A federal court in Illinois has dismissed a CERCL A contribution claim because the plaintiff could not establish liability under either an alter-ego or successor liability theory. Precision Brand Prods., Inc. v. Downers Grove Sanitary Dist., No. 08-5549 (N.D. Ill. 8/8/11).

Plaintiff sued Corning, Inc., among other allegedly responsible parties for contribution under CERCL A and the Illinois Joint Tortfeasor Contribution Act, alleging that Corning was liable for the operations of H.W. Holding Co., which owned property on the site at issue from 1965 to 1971. Plaintiff alleged that Corning was liable for the actions of H.W. Holding because Corning was the indirect 100 percent owner as the result of various transactions and merger agreements that began in 1999. Corning filed a motion to dismiss, arguing that plaintiff failed to allege facts sufficient to state a claim under either an alter-ego theory or a successor liability theory.  

The court first addressed plaintiff’s alter-ego theory, ruling that in the Seventh Circuit, a company cannot be liable for the acts of an alleged wrongdoer under an alter-ego theory where the alleged actions giving rise to the claim occurred before that company controlled the alleged wrongdoer. According to the court, plaintiff’s allegations did not plausibly suggest that Corning controlled H.W. Holding when that company controlled the property at issue.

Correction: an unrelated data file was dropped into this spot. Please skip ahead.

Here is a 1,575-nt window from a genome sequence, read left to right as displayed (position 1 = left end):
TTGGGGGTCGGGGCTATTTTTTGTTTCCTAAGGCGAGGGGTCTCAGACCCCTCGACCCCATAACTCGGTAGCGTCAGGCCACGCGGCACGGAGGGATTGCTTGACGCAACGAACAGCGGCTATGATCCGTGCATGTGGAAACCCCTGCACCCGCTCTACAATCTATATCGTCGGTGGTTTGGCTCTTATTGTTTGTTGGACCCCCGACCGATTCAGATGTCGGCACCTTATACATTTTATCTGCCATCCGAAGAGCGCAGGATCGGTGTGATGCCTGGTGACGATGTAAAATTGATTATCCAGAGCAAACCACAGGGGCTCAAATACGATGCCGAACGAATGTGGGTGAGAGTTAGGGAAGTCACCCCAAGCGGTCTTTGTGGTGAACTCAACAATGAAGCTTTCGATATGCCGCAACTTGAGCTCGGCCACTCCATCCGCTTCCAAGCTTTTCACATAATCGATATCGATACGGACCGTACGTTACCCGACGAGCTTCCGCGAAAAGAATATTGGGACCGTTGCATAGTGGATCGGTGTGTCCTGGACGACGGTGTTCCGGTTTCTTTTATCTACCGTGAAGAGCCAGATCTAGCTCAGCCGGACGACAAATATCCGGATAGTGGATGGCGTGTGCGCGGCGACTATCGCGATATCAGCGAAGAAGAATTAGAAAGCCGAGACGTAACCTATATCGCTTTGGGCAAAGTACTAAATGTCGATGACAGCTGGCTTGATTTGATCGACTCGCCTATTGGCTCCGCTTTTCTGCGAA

The court then discussed plaintiff’s successor liability theory. While the Seventh Circuit recognizes the possibility of such liability in the context of CERCL A claims, “the general rule is that one corporation does not acquire the liabilities of another simply by virtue of purchasing that corporation’s assets.” There are four exceptions to that general rule: “(1) the purchaser expressly or impliedly agrees to assume the liabilities; (2) the transaction is a de facto merger or consolidation; (3) the purchaser is a ‘mere continuation’ of the seller; or (4) the transaction is an effort to fraudulently escape liability.”

According to the court, plaintiff failed to allege facts “that would support a reasonable inference that any of those four exceptions apply to Corning’s acquisition of H.W. Holding.” Thus, its “threadbare allegations are insufficient to state a plausible claim of successor liability against Corning.”